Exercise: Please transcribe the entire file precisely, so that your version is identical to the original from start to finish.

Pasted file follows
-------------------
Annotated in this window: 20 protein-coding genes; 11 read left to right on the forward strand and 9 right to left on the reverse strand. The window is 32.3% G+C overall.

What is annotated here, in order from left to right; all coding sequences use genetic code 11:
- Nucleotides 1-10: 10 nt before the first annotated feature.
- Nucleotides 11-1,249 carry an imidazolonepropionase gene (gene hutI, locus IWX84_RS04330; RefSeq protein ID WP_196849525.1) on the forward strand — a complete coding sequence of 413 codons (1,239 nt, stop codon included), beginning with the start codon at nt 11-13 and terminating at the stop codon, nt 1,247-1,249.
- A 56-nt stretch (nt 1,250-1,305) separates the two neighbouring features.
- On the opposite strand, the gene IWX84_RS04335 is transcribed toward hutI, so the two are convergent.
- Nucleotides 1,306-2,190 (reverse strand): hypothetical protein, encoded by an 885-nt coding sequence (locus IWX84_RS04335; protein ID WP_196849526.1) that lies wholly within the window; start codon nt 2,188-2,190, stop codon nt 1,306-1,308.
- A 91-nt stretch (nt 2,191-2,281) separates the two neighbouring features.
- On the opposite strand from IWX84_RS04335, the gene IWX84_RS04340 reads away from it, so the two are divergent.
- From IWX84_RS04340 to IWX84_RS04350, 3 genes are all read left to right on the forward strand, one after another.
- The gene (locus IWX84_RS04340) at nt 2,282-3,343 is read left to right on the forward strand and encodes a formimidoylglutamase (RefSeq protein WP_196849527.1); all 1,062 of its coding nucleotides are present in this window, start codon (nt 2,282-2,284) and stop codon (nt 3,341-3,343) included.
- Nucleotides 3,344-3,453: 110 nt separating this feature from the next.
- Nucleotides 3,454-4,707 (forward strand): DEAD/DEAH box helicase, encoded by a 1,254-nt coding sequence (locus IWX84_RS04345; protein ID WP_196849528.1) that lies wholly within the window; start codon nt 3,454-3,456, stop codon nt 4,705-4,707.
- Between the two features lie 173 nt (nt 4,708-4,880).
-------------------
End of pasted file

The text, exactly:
Annotated in this window: 20 protein-coding genes; 11 read left to right on the forward strand and 9 right to left on the reverse strand. The window is 32.3% G+C overall.

What is annotated here, in order from left to right; all coding sequences use genetic code 11:
- Nucleotides 1-10: 10 nt before the first annotated feature.
- Nucleotides 11-1,249 carry an imidazolonepropionase gene (gene hutI, locus IWX84_RS04330; RefSeq protein ID WP_196849525.1) on the forward strand — a complete coding sequence of 413 codons (1,239 nt, stop codon included), beginning with the start codon at nt 11-13 and terminating at the stop codon, nt 1,247-1,249.
- A 56-nt stretch (nt 1,250-1,305) separates the two neighbouring features.
- On the opposite strand, the gene IWX84_RS04335 is transcribed toward hutI, so the two are convergent.
- Nucleotides 1,306-2,190 (reverse strand): hypothetical protein, encoded by an 885-nt coding sequence (locus IWX84_RS04335; protein ID WP_196849526.1) that lies wholly within the window; start codon nt 2,188-2,190, stop codon nt 1,306-1,308.
- A 91-nt stretch (nt 2,191-2,281) separates the two neighbouring features.
- On the opposite strand from IWX84_RS04335, the gene IWX84_RS04340 reads away from it, so the two are divergent.
- From IWX84_RS04340 to IWX84_RS04350, 3 genes are all read left to right on the forward strand, one after another.
- The gene (locus IWX84_RS04340) at nt 2,282-3,343 is read left to right on the forward strand and encodes a formimidoylglutamase (RefSeq protein WP_196849527.1); all 1,062 of its coding nucleotides are present in this window, start codon (nt 2,282-2,284) and stop codon (nt 3,341-3,343) included.
- Nucleotides 3,344-3,453: 110 nt separating this feature from the next.
- Nucleotides 3,454-4,707 (forward strand): DEAD/DEAH box helicase, encoded by a 1,254-nt coding sequence (locus IWX84_RS04345; protein ID WP_196849528.1) that lies wholly within the window; start codon nt 3,454-3,456, stop codon nt 4,705-4,707.
- Between the two features lie 173 nt (nt 4,708-4,880).